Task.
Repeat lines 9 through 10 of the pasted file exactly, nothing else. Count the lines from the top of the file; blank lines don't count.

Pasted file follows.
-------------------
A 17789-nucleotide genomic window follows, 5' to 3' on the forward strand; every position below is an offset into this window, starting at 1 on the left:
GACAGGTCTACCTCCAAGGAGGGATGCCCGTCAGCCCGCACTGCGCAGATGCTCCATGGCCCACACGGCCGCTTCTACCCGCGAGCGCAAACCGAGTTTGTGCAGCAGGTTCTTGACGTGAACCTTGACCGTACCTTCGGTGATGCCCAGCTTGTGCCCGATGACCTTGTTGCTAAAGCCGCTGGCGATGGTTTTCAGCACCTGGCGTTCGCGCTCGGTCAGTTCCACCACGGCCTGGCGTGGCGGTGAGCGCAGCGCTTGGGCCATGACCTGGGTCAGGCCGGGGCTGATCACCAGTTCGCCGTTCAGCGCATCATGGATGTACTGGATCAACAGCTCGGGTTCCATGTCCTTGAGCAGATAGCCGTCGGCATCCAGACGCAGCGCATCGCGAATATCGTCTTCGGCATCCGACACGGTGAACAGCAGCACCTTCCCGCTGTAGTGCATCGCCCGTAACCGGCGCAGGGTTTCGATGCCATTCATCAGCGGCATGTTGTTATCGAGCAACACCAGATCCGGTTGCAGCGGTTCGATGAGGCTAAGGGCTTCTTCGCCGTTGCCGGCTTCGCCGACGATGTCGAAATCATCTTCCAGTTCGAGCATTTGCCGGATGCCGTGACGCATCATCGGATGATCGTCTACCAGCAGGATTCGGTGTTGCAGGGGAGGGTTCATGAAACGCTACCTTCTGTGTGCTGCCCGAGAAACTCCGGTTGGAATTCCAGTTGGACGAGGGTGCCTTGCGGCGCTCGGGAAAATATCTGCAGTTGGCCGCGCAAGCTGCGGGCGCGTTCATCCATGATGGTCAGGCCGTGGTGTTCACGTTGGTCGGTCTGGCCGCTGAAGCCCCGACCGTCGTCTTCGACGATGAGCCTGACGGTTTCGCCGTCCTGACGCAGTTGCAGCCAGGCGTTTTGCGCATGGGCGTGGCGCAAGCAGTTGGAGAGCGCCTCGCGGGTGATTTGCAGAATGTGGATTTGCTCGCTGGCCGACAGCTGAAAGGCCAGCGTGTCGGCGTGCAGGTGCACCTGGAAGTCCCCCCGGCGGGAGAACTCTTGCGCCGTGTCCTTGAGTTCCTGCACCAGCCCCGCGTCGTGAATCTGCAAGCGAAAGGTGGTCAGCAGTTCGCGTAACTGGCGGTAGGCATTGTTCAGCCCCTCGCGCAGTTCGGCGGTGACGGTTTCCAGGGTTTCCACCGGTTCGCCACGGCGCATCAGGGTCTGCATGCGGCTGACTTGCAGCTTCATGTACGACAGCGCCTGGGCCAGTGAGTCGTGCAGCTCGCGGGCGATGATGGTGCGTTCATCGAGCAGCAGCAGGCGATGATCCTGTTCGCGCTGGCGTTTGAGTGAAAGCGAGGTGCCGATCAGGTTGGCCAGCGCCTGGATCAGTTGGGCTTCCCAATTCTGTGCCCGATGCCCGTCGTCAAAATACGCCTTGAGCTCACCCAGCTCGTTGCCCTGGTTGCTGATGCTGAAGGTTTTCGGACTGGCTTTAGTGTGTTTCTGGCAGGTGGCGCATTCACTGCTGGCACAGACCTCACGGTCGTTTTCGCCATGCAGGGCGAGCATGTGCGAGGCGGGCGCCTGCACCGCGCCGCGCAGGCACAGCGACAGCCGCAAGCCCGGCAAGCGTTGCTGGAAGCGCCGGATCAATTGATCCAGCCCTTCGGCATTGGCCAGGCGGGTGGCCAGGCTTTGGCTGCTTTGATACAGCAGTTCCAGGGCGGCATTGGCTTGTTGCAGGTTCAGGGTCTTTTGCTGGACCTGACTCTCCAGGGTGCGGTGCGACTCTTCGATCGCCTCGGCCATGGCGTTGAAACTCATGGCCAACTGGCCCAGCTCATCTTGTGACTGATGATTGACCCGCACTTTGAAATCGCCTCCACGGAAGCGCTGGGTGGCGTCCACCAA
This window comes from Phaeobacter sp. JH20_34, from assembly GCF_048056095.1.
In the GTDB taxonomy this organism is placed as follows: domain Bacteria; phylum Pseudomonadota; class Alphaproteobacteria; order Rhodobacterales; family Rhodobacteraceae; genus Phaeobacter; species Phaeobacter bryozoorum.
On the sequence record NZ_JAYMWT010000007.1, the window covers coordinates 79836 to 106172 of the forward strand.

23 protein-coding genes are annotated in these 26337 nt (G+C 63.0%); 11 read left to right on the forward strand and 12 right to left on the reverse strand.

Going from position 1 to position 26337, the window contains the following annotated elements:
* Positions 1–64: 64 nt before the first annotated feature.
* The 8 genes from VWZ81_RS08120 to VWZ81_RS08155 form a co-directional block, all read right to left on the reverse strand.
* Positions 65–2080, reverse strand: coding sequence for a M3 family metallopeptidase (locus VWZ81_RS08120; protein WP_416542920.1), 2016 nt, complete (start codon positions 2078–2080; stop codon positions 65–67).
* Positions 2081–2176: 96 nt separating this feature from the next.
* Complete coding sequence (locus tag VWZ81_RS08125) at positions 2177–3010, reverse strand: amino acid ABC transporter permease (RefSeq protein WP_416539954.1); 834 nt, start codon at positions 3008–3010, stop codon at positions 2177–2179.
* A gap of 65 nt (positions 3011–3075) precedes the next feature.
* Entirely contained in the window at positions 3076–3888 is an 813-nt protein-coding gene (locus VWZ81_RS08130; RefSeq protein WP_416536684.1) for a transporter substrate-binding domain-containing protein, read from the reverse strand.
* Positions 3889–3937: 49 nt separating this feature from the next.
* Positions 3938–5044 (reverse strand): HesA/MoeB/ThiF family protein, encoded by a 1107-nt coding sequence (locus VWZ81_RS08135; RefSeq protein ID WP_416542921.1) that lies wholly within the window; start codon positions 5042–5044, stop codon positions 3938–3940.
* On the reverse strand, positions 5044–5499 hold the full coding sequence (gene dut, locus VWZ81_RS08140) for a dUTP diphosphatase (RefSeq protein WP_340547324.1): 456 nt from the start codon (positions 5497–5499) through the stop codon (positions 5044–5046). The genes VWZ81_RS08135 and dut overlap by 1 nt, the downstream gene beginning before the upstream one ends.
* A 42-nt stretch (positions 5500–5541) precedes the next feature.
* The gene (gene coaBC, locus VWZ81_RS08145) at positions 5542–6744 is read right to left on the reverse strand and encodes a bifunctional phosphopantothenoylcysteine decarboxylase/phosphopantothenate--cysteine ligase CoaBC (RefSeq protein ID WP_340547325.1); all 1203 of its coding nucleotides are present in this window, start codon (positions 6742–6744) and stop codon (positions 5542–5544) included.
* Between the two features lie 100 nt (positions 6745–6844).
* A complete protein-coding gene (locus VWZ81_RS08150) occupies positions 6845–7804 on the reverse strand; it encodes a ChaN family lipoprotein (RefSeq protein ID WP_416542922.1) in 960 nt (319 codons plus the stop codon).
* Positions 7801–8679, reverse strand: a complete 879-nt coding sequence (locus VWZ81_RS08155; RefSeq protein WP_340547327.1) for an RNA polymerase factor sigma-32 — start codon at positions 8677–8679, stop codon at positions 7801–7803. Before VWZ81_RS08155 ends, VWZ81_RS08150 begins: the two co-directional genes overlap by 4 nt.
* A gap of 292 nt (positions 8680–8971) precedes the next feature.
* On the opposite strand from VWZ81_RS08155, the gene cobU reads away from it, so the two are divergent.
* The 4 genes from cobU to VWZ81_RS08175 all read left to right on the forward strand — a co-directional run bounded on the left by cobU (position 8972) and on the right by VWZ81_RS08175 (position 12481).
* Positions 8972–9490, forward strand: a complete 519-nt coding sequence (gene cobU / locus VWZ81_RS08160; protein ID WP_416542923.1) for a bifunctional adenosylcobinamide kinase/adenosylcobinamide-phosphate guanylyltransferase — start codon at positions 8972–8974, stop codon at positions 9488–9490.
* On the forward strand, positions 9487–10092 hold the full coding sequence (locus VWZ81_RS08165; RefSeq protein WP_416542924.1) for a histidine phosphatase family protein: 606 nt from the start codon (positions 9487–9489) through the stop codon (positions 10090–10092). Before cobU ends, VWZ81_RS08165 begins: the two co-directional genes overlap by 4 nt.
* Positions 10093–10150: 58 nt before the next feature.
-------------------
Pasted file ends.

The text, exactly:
* The 8 genes from VWZ81_RS08120 to VWZ81_RS08155 form a co-directional block, all read right to left on the reverse strand.
* Positions 65–2080, reverse strand: coding sequence for a M3 family metallopeptidase (locus VWZ81_RS08120; protein WP_416542920.1), 2016 nt, complete (start codon positions 2078–2080; stop codon positions 65–67).